11 Pet Dangers and Concerns for Pregnant Women

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pet dangers for pregnant women

Your pets are an important part of the family and can continue to be a big part as your family grows. When there is a pregnant woman in the home, some precautions should be taken with handling your pets medications, supplements, and waste. The risk of handling cat waste/litter boxes is handled in a separate article. For more information on cats and pregnant women, see the following article in the PetPlace library: Are cats dangerous to pregnant women?

The focus of this article is medications and treatments your pet may receive and cautions that should be taken. You should always ask your veterinarian if you have any concerns about the treatments your pet is receiving while you are pregnant. This article is not meant to replace any advice given by your doctor, you should also let them know you have pets and what medications they are taking so they can discuss these topics. We tried to come up with the most common exposures you may have during pregnancy- if there is a medication prescribed that is not listed, check out our Drug Library to find out more information. Most of the concerns with the following medications can be avoided by wearing gloves when handling the medication and washing hands immediately afterward or having someone else in the house medicate your pet.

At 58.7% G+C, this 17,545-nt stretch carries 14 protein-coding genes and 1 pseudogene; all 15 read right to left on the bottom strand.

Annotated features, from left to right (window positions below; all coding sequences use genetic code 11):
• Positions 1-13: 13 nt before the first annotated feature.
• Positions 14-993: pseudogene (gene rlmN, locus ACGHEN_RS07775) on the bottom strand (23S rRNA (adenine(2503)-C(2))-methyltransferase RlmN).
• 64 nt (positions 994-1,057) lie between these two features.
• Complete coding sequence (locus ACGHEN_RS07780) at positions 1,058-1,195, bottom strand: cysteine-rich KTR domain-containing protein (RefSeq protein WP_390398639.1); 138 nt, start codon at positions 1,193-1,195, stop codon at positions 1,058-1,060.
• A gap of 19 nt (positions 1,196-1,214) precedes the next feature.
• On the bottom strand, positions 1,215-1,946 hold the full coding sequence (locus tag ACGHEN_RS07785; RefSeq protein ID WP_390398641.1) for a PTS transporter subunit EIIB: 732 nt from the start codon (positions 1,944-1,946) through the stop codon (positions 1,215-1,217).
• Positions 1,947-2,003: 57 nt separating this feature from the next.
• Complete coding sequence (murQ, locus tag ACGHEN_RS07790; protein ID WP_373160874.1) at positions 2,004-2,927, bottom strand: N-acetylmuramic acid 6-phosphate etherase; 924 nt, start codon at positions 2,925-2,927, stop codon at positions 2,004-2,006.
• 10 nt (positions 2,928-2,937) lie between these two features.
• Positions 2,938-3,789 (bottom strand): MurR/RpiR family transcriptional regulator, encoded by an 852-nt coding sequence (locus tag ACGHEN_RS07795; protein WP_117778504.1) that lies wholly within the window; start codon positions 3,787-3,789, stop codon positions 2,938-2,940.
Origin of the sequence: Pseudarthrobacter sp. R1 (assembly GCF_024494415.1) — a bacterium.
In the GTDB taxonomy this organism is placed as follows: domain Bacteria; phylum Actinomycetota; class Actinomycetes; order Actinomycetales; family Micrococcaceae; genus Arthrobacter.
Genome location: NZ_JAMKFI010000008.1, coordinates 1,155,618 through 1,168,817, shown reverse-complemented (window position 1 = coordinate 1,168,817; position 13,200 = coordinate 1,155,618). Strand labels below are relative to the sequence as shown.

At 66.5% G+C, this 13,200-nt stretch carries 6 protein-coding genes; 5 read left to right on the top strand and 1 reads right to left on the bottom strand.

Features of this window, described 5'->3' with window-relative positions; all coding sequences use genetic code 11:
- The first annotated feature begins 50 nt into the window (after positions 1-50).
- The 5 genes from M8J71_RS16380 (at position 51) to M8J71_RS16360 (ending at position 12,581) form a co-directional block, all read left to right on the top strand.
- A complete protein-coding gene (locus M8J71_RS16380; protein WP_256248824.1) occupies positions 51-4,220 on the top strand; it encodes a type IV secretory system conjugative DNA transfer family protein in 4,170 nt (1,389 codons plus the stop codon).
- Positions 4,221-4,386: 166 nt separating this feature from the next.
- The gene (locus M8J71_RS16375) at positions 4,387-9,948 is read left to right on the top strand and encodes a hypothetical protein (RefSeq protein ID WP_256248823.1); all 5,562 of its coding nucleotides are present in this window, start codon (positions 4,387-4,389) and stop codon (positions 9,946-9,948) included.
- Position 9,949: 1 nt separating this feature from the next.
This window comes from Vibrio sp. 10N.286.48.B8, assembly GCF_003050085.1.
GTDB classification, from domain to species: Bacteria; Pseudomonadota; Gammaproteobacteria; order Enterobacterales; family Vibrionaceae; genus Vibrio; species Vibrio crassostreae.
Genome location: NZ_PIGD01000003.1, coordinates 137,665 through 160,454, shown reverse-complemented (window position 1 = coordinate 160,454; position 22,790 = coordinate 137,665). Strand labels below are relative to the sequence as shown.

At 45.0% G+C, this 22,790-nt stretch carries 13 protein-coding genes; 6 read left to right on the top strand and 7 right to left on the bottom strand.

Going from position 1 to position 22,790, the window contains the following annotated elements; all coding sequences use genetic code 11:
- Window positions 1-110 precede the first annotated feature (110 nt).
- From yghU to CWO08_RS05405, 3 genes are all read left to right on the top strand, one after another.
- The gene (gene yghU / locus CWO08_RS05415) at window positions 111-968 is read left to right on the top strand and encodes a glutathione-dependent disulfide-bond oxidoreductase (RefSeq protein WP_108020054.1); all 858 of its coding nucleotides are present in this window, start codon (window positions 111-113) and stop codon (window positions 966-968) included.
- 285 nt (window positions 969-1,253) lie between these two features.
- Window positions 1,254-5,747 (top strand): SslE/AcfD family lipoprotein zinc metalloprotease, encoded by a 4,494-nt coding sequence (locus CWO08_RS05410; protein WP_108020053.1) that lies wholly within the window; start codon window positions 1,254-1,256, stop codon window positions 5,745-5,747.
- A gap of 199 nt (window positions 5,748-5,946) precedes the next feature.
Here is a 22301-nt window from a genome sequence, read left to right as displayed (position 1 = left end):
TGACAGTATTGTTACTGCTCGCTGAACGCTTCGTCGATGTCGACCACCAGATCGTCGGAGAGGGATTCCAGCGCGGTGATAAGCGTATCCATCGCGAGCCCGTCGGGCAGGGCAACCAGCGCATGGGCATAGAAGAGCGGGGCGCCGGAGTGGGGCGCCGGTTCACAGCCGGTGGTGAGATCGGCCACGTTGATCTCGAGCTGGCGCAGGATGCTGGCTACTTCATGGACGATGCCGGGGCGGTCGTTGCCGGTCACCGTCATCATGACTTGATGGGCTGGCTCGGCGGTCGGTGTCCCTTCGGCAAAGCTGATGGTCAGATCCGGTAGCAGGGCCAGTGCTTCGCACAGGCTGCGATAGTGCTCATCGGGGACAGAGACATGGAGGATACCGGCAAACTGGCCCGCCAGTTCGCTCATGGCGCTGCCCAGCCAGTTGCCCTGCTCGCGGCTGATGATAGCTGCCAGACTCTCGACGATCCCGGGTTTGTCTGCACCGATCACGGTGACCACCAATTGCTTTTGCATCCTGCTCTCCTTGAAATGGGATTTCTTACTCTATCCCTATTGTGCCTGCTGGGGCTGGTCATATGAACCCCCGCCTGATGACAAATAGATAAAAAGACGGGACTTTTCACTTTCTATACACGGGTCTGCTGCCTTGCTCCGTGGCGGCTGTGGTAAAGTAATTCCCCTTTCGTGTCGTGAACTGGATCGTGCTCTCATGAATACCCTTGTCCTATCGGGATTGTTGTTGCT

1. Chemotherapy: There are many different drugs used in chemotherapy in veterinary medicine and the safety margins will differ, it is important to discuss the specific drug used with your veterinarian. In general, the biggest danger is the elimination of the chemotherapy drug which is commonly in urine. Pregnant owners, those who are trying to conceive, or breastfeeding should avoid handling chemotherapy and should avoid their pet’s waste (urine, feces, and vomit) for 72 hours after the last treatment. For more information on Chemotherapy, go to Chemotherapy Treatment Procedure for Dogs.